Sometimes I get burned out at work, and just use a half-day of vacation to get out and get some fresh air. But I'm pretty sure I didn't do this two weeks after I started the job.
But today, exactly 14 days after taking the oath of office, Obama had had enough of all the pressure of defending democrats who failed to pay their taxes, so he and his wife ran off to read books at a local elementary school.
Oddly, no news media made fun of him for doing so, not at all like they treated Bush when he had a scheduled elementary school reading that was interrupted by the 9/11 attacks.
Obama of course is in a critical time for his new administration, trying to figure out if government can do anything right for the economy. But already he's managed to pick 3 nominees that had to quit, he's made fun of the DC school system for not risking it's children on icy roads, and held a super bowl party while millions of hard-working americans were losing their jobs.
He also found time to attend a private comedy roast.
And now, to escape the heat of the oval office, he hid with a bunch of school kids, who were rightly happy to have him.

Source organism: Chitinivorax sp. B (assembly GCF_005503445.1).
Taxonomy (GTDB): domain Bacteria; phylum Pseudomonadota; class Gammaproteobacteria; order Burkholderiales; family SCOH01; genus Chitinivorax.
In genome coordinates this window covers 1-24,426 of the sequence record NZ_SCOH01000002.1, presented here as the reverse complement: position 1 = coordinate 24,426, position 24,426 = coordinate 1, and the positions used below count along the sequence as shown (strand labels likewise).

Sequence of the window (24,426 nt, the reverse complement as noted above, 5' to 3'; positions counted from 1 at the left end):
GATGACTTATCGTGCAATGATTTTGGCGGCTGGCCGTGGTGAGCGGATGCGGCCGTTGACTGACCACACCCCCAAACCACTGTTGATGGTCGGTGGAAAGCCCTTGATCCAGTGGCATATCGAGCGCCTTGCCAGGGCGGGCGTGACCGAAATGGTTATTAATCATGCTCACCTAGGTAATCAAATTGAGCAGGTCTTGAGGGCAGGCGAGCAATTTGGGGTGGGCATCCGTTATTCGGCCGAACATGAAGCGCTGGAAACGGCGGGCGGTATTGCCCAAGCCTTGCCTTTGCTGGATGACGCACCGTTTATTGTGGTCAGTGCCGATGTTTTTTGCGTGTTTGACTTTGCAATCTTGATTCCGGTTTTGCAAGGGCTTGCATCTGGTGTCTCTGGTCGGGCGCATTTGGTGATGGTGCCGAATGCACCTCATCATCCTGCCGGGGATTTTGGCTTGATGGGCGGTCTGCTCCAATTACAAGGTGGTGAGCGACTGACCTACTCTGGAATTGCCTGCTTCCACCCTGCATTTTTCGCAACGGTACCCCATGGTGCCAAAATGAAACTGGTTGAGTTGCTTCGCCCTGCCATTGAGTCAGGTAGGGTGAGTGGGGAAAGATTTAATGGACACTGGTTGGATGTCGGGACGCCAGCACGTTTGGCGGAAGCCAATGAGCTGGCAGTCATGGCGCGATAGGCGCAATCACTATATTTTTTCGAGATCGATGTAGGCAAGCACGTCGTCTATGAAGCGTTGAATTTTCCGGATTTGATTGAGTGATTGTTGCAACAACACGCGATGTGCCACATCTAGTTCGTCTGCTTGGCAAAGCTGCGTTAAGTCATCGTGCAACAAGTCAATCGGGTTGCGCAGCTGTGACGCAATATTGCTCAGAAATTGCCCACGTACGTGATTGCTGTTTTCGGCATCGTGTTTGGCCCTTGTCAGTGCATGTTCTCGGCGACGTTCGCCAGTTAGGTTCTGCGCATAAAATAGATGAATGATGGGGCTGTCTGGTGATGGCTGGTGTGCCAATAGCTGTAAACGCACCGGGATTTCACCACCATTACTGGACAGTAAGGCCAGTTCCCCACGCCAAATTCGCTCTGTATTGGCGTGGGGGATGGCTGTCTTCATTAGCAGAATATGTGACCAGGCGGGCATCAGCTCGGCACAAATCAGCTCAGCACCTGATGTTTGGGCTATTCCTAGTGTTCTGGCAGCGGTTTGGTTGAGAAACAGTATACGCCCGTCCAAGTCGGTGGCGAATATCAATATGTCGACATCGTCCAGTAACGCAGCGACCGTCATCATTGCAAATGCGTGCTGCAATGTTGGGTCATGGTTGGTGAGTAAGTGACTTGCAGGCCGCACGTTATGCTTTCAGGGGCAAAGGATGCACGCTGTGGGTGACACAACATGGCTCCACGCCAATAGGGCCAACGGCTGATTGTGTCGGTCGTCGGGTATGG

And when Obama was asked why he was there, and not doing his job, Obama said:
"We were just tired of being in the White House."
I know a lot of people who are tired of Obama being in the White House. But my goodness, it's only been 14 days. I think Clinton lasted longer before he threw up his hands and said he had never worked harder but he just couldn't keep his campaign promise and give a child tax credit.
And it's not like Obama has been working 24/7. One day he was just wandering around and stumbled into the press office, only to leave after they had the audacity to ask him why he was there. And he threw a grand Super bowl party, which the media spun as showing how much better he was than Bush, since Bush would have gone to bed early instead of spending taxpayer dollars on beer and pretzels.
OK, I don't know if they had beer and pretzels.
Oh, and last week he had a coctail party. This is supposedly part of his plan to "return the white house to the people". Of course, we aren't invited to his parties, only elected politicians and people he can try to bribe into supporting his agenda. Somehow this is more "open" than the Bush policy of actually living in his house.
A President has to have a social life as well, and I don't begrudge a man the superbowl. But 3 parties, a half-dozen fluff interviews, and a reading trip all in the first two weeks?